Toronto Star

Make pharmacare an election issue


Re Pharmacare to fill the gap, Editorial July 19 The demand for a national plan covering prescripti­on drug costs in Canada has now turned into a flood — with our citizens’ backing for the pharmacare concept rising to over 90 per cent.

Studies published in leading journals indicate that medication­s save lives by keeping people healthy and that Canada would save about $9 billion annually by institutin­g a national pharmacare plan covering prescripti­on drugs costs — and resorting to logical initiative­s such as bulk-buying of drugs.

Despite the weight of evidence, and the push provided by provinces such as Ontario, bold federal leadership in this area has been lacking thus far. We are the only country that does not cover the cost of prescripti­on medicine despite our well establishe­d and very successful universal health care system.

It is hoped that the upcoming federal elections will spur heated debates about the need for pharmacare for Canadians.

It is time for our federal government to get started — as the key to success in this key health care area is staring in Canada’s face. Stephen Harper would do well to heed Mark Twain’s sage advice: “The secret of getting ahead is getting started.” Rudy Fernandes, Mississaug­a Surely this study could have picked a better example than Lipitor at “more than $811 a year.” Generic forms of Lipitor and other statin drugs have been available for several years at about $125 for a year’s supply. If this misreprese­ntation is the best example that the Pharmacare 2020 study can find, what are we to make of the rest of its conclusion­s? If in fact there are further bulk discounts available, it would be best accomplish­ed through provincial co-operation in the buying process, not by introducin­g another wasteful level of bureaucrac­y at the federal level.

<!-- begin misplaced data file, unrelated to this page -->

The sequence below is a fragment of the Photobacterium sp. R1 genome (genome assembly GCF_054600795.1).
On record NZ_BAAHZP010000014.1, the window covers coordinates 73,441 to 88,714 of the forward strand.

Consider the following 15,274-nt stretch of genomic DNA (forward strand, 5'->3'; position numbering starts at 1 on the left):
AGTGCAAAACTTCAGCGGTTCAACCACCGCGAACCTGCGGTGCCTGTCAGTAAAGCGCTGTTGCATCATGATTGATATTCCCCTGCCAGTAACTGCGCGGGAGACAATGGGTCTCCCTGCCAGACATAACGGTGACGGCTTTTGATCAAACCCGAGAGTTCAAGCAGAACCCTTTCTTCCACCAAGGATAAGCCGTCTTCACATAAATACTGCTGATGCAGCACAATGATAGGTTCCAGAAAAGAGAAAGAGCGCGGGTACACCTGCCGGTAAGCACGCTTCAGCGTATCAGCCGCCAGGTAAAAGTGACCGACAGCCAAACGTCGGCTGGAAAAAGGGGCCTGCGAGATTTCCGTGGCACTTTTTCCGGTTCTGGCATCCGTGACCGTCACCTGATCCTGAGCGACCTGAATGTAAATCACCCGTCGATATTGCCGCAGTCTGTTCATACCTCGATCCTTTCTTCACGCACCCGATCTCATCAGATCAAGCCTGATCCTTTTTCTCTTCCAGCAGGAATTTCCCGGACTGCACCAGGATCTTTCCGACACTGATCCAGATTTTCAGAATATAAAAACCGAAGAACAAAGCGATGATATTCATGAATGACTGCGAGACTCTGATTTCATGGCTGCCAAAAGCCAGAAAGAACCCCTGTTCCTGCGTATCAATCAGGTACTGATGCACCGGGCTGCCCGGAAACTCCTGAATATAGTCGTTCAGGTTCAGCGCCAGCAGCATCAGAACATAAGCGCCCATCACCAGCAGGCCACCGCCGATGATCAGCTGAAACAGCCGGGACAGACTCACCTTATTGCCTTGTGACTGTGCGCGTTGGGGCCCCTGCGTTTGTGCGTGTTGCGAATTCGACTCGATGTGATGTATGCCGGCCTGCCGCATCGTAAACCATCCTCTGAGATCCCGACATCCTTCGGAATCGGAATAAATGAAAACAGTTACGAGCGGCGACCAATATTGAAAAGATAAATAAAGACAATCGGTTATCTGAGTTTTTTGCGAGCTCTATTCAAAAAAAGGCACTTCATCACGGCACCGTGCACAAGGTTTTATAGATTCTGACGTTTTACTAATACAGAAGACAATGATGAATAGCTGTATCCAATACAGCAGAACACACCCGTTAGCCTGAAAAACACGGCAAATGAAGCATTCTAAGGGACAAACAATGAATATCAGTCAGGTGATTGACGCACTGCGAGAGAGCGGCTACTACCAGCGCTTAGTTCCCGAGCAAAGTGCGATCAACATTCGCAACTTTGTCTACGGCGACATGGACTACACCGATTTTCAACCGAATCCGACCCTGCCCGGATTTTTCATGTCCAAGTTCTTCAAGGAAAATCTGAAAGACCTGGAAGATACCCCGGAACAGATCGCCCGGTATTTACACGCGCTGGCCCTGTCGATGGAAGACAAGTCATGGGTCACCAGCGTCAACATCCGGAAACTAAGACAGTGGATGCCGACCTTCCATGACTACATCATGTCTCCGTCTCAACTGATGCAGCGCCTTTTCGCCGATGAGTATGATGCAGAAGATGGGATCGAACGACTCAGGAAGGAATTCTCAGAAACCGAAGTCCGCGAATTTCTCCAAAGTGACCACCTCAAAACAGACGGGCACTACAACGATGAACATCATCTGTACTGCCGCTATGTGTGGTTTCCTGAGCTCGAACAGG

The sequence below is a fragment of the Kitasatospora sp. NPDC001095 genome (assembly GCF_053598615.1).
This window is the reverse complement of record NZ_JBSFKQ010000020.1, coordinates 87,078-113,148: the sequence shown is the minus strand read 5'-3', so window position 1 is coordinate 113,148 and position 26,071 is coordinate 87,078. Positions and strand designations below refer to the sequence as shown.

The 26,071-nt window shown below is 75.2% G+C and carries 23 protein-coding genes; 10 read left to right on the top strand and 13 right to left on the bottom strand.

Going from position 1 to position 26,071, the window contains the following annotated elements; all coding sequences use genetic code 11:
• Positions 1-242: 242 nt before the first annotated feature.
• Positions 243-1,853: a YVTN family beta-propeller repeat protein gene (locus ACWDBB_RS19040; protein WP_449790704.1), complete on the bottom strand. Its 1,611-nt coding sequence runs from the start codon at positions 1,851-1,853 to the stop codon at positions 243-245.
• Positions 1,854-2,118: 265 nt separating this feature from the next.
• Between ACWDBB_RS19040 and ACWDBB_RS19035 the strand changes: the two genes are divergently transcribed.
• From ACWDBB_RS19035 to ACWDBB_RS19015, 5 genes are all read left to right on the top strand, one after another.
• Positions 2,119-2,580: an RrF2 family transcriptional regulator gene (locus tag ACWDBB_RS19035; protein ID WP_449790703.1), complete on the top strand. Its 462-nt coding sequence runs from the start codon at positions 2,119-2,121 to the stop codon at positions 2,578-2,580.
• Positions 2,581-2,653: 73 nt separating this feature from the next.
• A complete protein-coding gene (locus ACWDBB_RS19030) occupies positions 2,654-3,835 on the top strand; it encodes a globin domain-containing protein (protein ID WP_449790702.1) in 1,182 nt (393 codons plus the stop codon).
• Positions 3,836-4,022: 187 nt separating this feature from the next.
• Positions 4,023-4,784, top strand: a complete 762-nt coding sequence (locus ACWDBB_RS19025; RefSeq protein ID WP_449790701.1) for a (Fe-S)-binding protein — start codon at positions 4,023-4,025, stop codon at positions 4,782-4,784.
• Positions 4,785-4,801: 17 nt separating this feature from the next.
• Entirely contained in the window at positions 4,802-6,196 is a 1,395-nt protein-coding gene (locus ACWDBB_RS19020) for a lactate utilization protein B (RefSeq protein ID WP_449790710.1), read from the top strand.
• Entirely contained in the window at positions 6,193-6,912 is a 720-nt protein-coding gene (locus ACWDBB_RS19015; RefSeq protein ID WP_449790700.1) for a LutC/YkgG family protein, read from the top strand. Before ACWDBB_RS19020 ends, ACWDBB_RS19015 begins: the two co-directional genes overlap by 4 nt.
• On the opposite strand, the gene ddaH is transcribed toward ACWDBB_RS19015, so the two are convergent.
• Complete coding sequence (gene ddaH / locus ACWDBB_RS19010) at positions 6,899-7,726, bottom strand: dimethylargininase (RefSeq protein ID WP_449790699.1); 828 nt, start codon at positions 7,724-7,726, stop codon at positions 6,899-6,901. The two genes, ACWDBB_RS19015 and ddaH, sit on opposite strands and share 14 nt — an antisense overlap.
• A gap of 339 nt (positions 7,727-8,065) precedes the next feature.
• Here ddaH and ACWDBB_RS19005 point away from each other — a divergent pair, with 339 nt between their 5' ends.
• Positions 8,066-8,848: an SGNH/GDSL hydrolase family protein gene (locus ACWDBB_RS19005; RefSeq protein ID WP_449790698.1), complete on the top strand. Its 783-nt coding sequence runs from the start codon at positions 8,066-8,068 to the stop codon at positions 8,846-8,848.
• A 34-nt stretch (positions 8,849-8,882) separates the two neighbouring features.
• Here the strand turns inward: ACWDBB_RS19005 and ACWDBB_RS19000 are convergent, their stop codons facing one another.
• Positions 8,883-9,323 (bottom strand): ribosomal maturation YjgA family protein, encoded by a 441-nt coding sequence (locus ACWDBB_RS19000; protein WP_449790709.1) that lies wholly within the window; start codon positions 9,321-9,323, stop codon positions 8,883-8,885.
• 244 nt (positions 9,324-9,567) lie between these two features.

This is just another veiled attempt to shake more dollars out of the federal government for something that is the responsibi­lity of the provinces — the delivery of health care services. Don Mustill, Markham Thanks for drawing attention to Pharmacare 2020, which demonstrat­es that a national pharmacare plan covering drug costs for all Canadians is not only sorely needed but is economical­ly feasible. All that remains is political will.

Perhaps if we all asked candidates who come knocking on our doors in the coming federal election what their party will do for the millions of Canadians who do not have their prescripti­ons dispensed for financial reasons, the message might get through. Bill Wensley, Cobourg

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